In this vein, the country twice sent troops into Somalia, first in 1996 and again in 2006 to fight Islamist militants linked to Al-Qaeda, including Al-Shabaab.

Third, in order to secure peace on its northern border, Ethiopia under Meles allowed Eritrea to secede in 1993, then fought – allegedly against Zenawi’s own advice – a bloody war with the new country from 1998-2000.

Fourth, Ethiopia is the sole troop-contributor (4,200 increasing to over 5,000 in the short-term) to the UN Interim Stabilization Force in Abyei (UNISFA) on the border between South Sudan and Sudan.

Ethiopia plays an important role in advancing regional integration and mitigating regional conflict in Somalia and the two Sudans.

Playing such a role, including through military force, is considered to be in Ethiopia’s interest because the country continues to host a stream of refugees from Eritrea, Sudan, South Sudan and Somalia. Moreover, since taking office Prime Minister Hailemariam has organised two summits of the leaders of the Sudan and South Sudan to facilitate negotiations.

He pressed Sudan to negotiate with rebels from the Sudan People’s Liberation Movement; and urged Sudan to allow humanitarian aid into Blue Nile and South Kordofan provinces. The Government of Ethiopia has also contributed more than 2,000 personnel to the United Nations-African Union Mission in Darfur (UNAMID).

In light of these initiatives, there is greater appreciation in Ethiopian foreign policy that the country should continue playing a crucial role in fostering peace and stability across the volatile Horn of Africa, particularly in weakening al-Shabaab.

But what tools should be available in the Ethiopia’s foreign policy for it to play a more strategic, transformational and developmental role in the region and beyond?

Democracy: the missing pillar in Ethiopia’s foreign policy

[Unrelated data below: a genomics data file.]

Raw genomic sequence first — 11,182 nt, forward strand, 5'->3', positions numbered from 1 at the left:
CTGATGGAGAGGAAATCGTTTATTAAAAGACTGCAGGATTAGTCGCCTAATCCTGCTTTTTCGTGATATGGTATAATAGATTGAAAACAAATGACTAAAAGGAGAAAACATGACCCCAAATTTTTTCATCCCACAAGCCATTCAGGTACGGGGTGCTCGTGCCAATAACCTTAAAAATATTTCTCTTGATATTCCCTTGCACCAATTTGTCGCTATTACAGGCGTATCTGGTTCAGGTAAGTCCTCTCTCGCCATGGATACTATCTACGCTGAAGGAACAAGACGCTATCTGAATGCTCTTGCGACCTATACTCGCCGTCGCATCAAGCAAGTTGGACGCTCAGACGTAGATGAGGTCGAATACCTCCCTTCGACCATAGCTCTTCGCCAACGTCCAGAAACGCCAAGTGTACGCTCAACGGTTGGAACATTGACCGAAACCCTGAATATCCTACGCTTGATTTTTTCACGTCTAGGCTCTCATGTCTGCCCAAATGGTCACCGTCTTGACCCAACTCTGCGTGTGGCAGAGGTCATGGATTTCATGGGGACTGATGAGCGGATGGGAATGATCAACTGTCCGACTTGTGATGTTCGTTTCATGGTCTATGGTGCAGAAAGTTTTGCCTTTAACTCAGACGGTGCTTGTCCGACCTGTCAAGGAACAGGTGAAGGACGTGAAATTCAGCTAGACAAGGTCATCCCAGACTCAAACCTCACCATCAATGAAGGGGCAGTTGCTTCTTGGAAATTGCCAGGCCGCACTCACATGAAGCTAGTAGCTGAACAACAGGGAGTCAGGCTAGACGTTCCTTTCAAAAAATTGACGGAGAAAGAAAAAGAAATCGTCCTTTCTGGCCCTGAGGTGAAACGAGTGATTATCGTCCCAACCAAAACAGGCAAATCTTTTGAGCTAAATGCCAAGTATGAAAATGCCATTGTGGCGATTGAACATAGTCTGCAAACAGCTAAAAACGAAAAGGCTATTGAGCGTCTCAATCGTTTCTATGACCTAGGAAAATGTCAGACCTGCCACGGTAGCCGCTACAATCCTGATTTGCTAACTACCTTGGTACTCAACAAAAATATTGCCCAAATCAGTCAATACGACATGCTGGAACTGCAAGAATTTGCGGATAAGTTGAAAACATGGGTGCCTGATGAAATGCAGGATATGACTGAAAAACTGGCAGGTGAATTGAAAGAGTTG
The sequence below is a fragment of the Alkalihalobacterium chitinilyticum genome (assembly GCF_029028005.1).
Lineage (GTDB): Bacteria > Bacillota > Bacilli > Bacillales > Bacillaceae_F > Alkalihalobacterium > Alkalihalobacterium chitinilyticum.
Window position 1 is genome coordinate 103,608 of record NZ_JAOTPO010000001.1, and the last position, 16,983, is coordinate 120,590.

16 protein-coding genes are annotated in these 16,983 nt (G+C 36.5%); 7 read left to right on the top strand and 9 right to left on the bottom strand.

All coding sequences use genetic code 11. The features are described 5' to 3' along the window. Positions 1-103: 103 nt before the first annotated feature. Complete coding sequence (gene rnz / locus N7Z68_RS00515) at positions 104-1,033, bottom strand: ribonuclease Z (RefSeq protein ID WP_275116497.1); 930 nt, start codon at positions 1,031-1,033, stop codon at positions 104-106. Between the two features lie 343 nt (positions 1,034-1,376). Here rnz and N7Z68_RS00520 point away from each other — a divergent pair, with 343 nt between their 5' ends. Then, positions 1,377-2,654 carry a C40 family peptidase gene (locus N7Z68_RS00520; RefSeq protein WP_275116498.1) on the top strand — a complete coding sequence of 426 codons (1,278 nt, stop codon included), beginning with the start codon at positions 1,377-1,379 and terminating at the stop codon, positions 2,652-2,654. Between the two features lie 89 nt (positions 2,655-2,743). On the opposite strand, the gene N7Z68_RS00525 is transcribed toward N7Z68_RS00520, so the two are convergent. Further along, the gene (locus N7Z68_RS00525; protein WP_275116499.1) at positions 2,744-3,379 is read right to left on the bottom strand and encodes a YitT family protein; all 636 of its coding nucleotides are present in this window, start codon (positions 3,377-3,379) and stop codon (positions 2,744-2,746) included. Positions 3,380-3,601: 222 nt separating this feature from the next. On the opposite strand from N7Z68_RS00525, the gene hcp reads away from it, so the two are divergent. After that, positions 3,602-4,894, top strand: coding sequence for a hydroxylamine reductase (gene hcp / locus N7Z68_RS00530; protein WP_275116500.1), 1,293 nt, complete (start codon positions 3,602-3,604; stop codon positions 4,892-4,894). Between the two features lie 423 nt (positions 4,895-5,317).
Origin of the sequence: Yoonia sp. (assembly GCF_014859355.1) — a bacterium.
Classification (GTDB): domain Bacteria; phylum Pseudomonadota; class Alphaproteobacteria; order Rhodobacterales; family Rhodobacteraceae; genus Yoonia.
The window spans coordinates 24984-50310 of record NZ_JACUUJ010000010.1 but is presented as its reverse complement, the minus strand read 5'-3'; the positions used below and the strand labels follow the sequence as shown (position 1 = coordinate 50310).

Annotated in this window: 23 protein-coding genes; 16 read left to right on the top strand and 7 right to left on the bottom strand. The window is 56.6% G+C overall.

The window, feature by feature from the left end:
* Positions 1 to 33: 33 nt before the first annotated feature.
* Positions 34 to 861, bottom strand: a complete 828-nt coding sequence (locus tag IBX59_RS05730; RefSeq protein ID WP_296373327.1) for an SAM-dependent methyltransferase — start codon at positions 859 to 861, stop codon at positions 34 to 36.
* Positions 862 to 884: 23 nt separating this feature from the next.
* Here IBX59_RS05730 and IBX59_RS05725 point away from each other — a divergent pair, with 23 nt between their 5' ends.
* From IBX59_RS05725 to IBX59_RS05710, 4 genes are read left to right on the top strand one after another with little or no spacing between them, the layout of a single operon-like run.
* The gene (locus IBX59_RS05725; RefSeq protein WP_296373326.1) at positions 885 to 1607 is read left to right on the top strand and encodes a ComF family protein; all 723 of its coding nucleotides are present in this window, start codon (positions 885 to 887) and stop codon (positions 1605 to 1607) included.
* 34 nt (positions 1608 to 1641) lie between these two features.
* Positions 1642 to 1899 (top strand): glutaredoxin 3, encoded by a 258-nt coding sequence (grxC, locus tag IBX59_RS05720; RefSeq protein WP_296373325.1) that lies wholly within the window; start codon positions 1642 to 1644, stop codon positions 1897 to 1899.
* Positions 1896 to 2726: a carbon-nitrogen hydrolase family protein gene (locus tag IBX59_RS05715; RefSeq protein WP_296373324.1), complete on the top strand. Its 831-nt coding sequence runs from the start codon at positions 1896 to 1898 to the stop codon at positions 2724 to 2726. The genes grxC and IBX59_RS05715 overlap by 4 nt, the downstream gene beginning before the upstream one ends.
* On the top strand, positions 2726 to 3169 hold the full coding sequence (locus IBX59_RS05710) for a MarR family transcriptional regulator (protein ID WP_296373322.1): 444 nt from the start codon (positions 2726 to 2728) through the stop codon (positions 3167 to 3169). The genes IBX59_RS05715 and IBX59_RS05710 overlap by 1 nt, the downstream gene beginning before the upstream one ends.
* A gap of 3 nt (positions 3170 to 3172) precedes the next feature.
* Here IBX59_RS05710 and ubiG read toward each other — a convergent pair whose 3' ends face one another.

Ethiopia’s Foreign Affairs and National Security Policy and Strategy of 2002 position the country as a viable multi-ethnic entity, able to advance the goals of peace and security, democracy and development.

While foreign policy-makers have been modestly successful in morphing the country from a militaristic regional profile to a slightly more progressive posture, acutely aware of the potential developmental boon from a regional peace dividend, democracy has been the missing link and weakly articulated.

For the country to posit democracy as an important guiding principle in its foreign policy implies a domestic order that is fairly consistent with this aim.

At present this is hardly the case, and Ethiopia’s regional security challenges mirror to a certain degree its own domestic order.

But a very important step has been made less than two weeks ago under Hailemariam Desalegn’s gentle hand when the Ethiopian government allowed the opposition Semayawi (blue) party to stage peaceful protests demanding the release of prisoners of conscience.

Allowing peaceful assembly and protest can only bode well for the country’s image and prestige. This could in turn have positive ramifications for the country’s foreign policy and role as a regional broker, able to sponsor transitions to democratic orders in the region.

Ethiopia can play a better regional and continental role when it integrates sufficiently the normative anchors of its foreign policy as not just mere principles that informs the domestic environment, but crucially part of the country’s own external projection.

A year after the death of Meles Zenawi, the current leadership should pursue the transformation of the country’s domestic order, and crucially its foreign policy, to adequately reflect its own codified democratic aspirations that can potentially pacify the Horn of Africa.

Alfredo Tjiurimo Hengari is head of SAIIA’s South African Foreign Policy and African Drivers Programme (SAFPAD).